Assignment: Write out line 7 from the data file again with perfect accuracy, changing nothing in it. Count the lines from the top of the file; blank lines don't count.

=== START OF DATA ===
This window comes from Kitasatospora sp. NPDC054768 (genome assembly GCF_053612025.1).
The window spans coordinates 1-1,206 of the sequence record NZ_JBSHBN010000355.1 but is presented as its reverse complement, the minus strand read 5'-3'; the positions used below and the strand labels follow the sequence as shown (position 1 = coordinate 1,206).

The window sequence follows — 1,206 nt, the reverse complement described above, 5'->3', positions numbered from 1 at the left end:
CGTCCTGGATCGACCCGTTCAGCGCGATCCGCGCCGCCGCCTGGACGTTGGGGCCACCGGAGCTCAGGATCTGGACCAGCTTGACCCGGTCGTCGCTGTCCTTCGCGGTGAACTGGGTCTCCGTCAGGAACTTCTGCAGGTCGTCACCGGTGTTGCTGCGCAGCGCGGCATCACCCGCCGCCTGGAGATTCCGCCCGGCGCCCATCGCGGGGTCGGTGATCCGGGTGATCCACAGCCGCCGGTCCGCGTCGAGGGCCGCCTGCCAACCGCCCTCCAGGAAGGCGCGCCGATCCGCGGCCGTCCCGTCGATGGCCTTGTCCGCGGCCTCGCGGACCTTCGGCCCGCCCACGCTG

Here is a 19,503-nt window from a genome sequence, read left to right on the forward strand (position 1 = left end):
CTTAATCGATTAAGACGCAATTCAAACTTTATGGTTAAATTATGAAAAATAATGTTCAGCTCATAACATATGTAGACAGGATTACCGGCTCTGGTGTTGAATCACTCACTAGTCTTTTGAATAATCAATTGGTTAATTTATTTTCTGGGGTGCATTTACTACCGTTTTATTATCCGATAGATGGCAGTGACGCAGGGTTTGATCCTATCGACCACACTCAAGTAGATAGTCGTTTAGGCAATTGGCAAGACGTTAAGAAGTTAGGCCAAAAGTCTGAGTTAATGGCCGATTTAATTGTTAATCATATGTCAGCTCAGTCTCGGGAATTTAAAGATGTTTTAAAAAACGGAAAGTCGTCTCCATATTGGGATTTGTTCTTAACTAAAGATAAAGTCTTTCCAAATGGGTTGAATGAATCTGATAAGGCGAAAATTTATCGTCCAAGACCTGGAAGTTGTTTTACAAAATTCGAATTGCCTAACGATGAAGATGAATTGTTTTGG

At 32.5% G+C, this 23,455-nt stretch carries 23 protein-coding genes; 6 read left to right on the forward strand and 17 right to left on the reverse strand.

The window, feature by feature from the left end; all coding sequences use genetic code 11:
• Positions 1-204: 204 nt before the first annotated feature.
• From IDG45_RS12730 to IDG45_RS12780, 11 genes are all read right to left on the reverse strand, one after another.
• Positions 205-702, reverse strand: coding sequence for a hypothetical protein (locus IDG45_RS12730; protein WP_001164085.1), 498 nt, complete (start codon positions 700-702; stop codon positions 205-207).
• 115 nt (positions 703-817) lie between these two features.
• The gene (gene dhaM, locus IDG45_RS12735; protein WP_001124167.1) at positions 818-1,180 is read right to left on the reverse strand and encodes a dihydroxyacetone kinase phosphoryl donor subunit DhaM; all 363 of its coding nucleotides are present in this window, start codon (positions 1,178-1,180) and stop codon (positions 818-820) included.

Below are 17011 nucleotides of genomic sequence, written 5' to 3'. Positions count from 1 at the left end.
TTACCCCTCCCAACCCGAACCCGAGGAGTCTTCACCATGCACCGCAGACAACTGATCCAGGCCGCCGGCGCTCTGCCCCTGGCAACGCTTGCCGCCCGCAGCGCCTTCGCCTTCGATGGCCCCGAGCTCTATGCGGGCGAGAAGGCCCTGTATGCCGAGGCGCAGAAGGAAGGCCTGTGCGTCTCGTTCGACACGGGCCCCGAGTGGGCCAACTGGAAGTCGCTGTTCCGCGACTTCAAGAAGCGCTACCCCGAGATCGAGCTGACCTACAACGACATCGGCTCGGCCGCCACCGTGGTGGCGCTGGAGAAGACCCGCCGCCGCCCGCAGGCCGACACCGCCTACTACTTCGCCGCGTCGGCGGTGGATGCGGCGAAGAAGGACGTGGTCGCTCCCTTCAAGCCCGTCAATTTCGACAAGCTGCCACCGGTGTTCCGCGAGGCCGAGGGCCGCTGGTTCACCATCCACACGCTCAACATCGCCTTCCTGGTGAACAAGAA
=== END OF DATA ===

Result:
At 32.5% G+C, this 23,455-nt stretch carries 23 protein-coding genes; 6 read left to right on the forward strand and 17 right to left on the reverse strand.